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LDAP Authentication Primer
This document provides background on what LDAP authentication is, what specific LDAP authentication methods and mechanisms Active Directory and more specifically the NETID domain supports, and finally gives some guidance on which method and mechanism you should use.
LDAP authentication is a loaded term which simply means to issue the LDAP BIND operation. Since the LDAP BIND operation is very flexible, this means there are a variety of forms this authentication might take. These forms include extremes such as:
- cleartext passwords over the wire
- no identifying name specified
- choosing not to authenticate
- authentication with a certificate
- authentication using some custom method
as well as more traditional forms where a name (username) and password are used, and the password is encrypted on the wire or a private/public key algorithm used to protect the password.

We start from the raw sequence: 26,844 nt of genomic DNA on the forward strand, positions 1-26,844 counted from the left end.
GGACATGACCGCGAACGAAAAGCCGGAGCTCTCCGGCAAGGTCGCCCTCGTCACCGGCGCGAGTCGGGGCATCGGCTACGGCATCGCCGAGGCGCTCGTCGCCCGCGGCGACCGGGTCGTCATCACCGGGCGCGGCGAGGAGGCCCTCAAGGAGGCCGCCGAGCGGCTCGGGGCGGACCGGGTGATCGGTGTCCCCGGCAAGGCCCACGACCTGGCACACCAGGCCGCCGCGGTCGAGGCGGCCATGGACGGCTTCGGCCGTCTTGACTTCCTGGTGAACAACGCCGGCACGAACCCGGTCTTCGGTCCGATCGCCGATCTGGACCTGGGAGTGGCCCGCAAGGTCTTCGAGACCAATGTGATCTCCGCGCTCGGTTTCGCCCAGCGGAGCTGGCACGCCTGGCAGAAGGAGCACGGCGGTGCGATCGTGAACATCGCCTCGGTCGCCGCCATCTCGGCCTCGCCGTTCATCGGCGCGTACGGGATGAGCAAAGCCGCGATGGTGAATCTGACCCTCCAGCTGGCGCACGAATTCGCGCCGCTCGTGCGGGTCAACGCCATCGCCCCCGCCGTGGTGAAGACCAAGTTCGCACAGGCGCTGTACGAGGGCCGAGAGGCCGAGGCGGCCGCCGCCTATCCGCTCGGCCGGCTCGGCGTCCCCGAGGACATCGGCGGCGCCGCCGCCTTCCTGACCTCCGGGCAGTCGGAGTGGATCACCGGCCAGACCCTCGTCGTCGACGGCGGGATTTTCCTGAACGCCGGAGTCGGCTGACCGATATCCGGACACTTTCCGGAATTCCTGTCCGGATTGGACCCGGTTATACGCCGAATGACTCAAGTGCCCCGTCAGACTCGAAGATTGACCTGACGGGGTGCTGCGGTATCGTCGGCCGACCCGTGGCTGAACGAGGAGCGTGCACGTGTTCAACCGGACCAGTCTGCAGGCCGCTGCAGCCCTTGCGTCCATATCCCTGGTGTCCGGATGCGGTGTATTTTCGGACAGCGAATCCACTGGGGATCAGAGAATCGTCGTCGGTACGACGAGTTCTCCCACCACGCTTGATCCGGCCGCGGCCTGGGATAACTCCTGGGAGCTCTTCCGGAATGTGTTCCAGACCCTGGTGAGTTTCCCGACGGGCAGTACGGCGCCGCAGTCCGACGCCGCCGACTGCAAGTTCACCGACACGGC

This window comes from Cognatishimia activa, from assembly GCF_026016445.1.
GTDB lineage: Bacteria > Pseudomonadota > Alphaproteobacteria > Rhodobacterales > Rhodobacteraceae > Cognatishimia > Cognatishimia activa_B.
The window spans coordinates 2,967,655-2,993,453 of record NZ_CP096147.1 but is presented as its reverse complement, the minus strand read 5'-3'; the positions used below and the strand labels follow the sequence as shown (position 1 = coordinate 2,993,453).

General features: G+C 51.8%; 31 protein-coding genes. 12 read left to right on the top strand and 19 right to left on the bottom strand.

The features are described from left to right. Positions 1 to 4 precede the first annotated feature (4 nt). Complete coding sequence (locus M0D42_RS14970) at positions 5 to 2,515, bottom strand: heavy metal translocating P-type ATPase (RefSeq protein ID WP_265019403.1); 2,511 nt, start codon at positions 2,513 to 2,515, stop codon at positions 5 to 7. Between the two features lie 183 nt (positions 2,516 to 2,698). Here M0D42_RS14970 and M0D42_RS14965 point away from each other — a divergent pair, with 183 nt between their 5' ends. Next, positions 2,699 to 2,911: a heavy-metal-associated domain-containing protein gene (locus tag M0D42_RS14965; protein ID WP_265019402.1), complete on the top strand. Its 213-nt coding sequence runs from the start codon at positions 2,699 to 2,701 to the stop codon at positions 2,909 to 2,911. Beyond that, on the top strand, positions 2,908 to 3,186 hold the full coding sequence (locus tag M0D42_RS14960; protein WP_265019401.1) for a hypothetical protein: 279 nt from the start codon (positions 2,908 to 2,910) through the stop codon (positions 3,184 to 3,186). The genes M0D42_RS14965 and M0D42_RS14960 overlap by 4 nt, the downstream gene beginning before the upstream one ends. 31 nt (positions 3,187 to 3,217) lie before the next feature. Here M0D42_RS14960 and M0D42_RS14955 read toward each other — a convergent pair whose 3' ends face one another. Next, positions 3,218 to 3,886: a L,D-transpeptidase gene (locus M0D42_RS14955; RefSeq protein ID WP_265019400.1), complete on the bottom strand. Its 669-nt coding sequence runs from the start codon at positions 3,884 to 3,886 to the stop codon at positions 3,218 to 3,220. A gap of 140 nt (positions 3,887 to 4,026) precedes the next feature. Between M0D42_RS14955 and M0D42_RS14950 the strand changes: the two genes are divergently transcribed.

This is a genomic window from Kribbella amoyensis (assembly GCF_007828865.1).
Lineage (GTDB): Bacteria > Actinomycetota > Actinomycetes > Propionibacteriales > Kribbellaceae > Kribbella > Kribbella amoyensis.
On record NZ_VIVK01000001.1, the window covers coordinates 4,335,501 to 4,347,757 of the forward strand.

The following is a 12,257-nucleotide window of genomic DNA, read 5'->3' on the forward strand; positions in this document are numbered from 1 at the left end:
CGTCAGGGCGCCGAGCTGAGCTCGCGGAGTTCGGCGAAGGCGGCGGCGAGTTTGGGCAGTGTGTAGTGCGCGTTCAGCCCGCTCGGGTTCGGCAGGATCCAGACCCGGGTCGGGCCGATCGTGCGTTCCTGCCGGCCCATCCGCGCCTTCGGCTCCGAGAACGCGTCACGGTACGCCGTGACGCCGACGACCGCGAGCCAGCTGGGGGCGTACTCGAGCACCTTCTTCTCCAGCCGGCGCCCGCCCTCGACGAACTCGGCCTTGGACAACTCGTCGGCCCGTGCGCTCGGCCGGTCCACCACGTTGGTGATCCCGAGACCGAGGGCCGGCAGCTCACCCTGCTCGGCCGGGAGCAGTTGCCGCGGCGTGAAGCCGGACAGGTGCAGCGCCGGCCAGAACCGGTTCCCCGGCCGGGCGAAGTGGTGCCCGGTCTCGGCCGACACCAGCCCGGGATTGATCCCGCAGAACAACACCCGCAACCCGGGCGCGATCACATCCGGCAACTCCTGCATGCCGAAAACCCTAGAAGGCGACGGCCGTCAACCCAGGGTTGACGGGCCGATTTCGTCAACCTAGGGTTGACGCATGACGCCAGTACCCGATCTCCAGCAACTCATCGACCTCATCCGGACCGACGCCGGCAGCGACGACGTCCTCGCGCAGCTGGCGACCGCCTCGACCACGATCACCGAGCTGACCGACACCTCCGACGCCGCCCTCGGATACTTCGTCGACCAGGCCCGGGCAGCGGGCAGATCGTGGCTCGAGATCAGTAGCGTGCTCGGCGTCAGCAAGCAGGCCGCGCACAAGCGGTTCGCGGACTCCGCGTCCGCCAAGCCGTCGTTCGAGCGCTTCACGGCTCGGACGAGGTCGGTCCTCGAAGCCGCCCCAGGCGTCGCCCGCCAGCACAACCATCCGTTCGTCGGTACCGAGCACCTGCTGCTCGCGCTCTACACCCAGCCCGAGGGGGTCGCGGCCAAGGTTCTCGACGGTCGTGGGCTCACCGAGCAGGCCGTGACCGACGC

Active Directory supports all the LDAP standard authentication mechanisms, as well as a few more, but many of these more extreme forms are not supported by the NETID domain, usually because they violate UW computing standards.
The LDAP standard introduces the various forms of authentication by first categorizing them as authentication methods, with various authentication mechanisms underlying each method. This document follows that organizational precedent.
There are two primary authentication methods that must be supported by RFC standard:
- Simple Authentication Method
- SASL Authentication Method
Other authentication methods *may* be supported, but are not part of the LDAP standard and so are likely to be less widely used by LDAP applications.
Each method has many authentication mechanisms, and the RFC standards specify that a number of these mechanisms must be supported.
Active Directory may accept a number of additional methods, but because of lack of good Microsoft documentation, these additional methods can’t be covered here at all. However, this lack of documentation also means that applications won’t know how to use them either, so Active Directory might as well not provide these undocumented methods at all.
Simple Authentication Method
The simple authentication method provides three authentication mechanisms: